A materiality assessment is the strategic foundation for ESG planning, budget allocation, risk management and, of course, reporting. It identifies and prioritizes the climate-related impacts that can affect a company’s performance, value creation, reputation, and legal position. Essentially an assessment of risks and opportunities that might affect the company, the outside-in view. What does it all mean?
What is double materiality?
This adds the dimension of capturing a company’s impact on the environment and communities, adding the inside-out lens. Assessing ESG impacts from these two angles is double materiality: how a business is financially impacted by ESG topics, also known as financial materiality, and how a business impacts people and the environment (impact materiality).
By considering both financial and non-financial impacts, the concept of double materiality aims to encourage greater transparency and accountability from companies and to promote more holistic decision-making that considers the broader implications of business activities and be held accountable for it. This shifting lens means potential impacts to internal team structures, external suppliers, and stakeholder awareness.
Who’s required to report double materiality?
Right now (2024), no US company is yet required to use this standard. And, while the concept of double materiality isn’t new, there was a huge rise in awareness and interest over the last year due to its requirement for CSRD, and CSRD reaching beyond Europe to American companies with significant business in the zone. Companies, even private companies of scale, who meet certain thresholds in Europe will be required to report. In the US, it remains unclear if double materiality will be required by the SEC’s upcoming climate mandate, but over time, US regulations in this arena tend to follow the EU.
How to prepare
If you’re already reporting with GRI (Global Reporting Index) or ISSB (International Sustainability Standards Board), you are in good shape.
If you’re just getting started, here are the key steps to conducting a double materiality assessment:
Identify relevant sustainability issues: Consider the full list of SASB (now IFRS) and ESRS topics and sustainability topics specific to your company’s operations.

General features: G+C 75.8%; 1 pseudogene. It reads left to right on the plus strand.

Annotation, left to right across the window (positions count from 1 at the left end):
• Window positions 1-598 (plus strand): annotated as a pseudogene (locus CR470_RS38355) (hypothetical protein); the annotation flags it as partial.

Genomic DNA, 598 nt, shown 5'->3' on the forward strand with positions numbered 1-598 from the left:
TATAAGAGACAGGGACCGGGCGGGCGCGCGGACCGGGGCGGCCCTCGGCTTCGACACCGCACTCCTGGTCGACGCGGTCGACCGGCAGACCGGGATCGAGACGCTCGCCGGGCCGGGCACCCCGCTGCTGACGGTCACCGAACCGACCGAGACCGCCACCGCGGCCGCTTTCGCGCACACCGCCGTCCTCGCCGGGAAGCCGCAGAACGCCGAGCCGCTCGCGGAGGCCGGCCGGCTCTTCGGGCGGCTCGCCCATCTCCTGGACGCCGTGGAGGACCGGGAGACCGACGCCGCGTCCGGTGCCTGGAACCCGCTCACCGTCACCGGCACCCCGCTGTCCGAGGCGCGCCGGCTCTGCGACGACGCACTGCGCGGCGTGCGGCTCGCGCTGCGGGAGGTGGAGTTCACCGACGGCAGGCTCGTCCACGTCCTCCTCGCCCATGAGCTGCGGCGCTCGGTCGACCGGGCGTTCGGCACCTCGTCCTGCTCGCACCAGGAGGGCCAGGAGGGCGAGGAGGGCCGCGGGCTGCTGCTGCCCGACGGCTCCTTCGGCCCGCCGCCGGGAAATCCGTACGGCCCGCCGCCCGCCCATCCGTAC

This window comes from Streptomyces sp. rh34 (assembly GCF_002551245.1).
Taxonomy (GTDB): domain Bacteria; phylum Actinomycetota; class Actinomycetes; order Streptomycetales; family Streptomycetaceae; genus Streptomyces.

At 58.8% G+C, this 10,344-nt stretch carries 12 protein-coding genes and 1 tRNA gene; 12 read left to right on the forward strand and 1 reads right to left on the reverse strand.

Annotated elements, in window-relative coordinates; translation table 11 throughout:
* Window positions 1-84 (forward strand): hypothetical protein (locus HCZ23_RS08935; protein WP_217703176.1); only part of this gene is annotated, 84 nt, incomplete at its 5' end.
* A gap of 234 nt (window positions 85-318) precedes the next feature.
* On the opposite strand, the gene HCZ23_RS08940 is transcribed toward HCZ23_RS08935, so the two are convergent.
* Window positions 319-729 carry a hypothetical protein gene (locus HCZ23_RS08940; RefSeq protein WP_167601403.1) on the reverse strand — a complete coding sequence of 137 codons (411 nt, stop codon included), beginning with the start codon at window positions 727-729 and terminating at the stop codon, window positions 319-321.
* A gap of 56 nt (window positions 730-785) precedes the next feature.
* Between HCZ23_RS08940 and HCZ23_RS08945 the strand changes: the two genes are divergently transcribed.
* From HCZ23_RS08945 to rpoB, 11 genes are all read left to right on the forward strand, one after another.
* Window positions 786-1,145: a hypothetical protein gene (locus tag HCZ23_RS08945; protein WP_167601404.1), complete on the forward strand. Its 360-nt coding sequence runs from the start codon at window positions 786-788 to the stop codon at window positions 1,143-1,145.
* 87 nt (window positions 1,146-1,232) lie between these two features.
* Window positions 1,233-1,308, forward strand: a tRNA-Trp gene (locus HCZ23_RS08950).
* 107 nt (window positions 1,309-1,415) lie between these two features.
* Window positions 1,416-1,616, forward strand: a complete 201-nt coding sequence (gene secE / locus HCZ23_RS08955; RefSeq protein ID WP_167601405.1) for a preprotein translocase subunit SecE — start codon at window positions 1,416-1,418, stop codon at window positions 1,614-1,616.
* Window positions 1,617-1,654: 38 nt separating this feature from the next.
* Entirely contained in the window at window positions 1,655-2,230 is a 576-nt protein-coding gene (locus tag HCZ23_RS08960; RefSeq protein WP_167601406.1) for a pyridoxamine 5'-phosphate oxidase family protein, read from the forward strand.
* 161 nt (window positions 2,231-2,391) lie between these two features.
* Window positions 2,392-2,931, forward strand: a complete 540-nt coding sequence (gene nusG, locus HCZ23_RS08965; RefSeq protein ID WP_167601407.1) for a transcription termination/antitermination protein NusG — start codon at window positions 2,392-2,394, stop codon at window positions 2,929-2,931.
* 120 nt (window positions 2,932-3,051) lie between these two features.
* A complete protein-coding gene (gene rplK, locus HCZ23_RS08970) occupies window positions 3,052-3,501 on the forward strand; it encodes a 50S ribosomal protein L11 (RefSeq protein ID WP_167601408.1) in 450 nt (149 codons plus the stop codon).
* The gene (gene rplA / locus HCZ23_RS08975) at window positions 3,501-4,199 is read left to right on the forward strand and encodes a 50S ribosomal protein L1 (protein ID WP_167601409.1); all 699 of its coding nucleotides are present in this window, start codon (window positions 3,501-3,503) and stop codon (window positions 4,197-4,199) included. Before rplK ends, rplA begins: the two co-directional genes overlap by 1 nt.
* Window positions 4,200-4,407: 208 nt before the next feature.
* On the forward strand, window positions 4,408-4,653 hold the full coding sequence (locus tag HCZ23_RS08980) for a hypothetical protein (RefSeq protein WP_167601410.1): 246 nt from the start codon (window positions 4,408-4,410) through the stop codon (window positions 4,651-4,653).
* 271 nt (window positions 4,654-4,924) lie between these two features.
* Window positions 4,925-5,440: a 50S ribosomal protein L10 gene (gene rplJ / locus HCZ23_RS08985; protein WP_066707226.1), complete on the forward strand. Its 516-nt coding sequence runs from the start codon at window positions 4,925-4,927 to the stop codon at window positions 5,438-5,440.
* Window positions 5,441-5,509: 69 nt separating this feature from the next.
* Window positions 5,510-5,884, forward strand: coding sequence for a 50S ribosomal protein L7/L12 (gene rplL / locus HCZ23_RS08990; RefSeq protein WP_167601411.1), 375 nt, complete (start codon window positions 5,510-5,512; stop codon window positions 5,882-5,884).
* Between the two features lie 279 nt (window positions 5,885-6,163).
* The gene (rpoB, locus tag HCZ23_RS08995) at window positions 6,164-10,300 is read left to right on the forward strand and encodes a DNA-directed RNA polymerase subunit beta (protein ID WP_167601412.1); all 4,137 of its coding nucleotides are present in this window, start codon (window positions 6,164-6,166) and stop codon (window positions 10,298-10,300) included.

Engage with stakeholders: Determine which stakeholders are impacted by company operations and which have the power to affect the company. Engage them by understanding what material topics are important to them, and how that intersects with your identified list.
Look at your impact assessment: Identify the impacts the company has relating to these topics and the risks and opportunities presented. This requires a company to consider the negative impact of activities, who may be affected, and how a negative impact may be avoided or reversed. An in-depth analysis will help a company to later determine which disclosure information and data is relevant.
Separately, assess your risks and opportunities: Assess the impact of risks and opportunities regarding the company’s financial value.
Create your double material overview: The CSRD provides some guidance on how to set thresholds as to what constitutes material issues, however, it’s a determination that ultimately needs to be made by the organization itself. To get started, see this article.
Articulate the effects on the company’s strategy: Provide information on what measures they will take to manage the impacts. Companies must disclose the metrics and targets they have set for each sustainability topic, as well as their strategy for achieving any targets.
If your company will be subjected to CSRD or wants to move toward this more robust framework, get started right away. The analysis can yield recommendations that take time to implement.
Get Guidance: Consider expert help
If you find yourself struggling to get started with your double materiality assessment, consider expert help. We’ve engaged in reporting strategy and Materiality discussions with clients and created many stakeholder-pleasing sustainability/ESG reports as well as impact communications. Email us to get in touch if you need help with your next step.